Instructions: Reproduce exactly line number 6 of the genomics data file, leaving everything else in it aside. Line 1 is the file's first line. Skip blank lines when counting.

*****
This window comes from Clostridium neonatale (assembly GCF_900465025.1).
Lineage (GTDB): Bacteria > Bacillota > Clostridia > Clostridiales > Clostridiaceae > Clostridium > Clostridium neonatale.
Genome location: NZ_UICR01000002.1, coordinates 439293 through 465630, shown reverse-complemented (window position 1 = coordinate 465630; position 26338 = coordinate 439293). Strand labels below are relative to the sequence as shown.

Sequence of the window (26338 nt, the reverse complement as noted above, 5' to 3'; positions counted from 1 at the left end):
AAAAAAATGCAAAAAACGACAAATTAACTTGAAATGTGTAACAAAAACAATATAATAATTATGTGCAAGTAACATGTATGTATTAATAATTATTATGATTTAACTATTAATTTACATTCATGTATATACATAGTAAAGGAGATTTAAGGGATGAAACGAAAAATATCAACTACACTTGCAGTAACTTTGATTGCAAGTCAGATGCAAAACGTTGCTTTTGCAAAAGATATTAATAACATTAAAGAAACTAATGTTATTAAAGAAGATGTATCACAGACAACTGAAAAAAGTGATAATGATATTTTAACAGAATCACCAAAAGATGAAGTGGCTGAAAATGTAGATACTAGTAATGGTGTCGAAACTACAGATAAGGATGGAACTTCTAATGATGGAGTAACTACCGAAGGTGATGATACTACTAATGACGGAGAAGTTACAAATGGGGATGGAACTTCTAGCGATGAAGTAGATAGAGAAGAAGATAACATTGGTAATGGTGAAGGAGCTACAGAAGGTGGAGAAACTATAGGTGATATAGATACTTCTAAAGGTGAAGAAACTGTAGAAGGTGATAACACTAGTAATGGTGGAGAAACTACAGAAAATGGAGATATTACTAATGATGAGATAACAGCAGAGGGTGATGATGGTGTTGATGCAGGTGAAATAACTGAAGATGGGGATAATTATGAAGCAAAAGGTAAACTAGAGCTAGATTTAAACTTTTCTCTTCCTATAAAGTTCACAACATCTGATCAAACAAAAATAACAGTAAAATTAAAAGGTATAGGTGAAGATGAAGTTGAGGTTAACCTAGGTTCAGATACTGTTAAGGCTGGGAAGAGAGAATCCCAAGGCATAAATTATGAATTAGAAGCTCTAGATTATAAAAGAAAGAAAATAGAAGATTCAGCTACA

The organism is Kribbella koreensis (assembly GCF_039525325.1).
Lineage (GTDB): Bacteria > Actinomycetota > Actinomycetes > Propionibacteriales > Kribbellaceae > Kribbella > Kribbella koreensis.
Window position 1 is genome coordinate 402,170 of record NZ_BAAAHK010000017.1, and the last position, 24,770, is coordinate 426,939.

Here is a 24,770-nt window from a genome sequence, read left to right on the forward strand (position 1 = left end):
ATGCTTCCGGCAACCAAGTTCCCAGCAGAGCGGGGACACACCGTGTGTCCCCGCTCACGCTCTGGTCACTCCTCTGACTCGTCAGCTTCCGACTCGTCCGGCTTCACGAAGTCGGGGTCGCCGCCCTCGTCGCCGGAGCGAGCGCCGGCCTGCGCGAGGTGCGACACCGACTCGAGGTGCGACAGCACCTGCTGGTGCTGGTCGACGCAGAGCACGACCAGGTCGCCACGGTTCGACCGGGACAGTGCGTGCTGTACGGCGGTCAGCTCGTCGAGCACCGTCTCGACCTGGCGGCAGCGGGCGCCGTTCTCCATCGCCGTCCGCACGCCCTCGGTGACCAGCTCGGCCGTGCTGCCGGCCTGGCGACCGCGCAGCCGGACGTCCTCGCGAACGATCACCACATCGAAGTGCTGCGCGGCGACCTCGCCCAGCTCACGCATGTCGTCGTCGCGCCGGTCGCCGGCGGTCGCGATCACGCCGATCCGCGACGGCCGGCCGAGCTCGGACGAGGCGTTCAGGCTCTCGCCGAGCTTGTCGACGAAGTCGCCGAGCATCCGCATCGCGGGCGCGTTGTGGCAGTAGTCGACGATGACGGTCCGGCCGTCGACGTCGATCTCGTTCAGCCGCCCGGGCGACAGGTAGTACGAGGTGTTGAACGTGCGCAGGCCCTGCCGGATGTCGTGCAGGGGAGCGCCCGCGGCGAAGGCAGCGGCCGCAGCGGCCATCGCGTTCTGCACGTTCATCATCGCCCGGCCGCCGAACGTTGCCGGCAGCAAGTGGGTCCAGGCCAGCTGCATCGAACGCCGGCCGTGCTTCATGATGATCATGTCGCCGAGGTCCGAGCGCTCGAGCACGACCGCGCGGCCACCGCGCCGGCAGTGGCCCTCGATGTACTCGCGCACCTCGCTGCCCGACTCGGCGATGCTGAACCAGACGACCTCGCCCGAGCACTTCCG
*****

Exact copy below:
The organism is Kribbella koreensis (assembly GCF_039525325.1).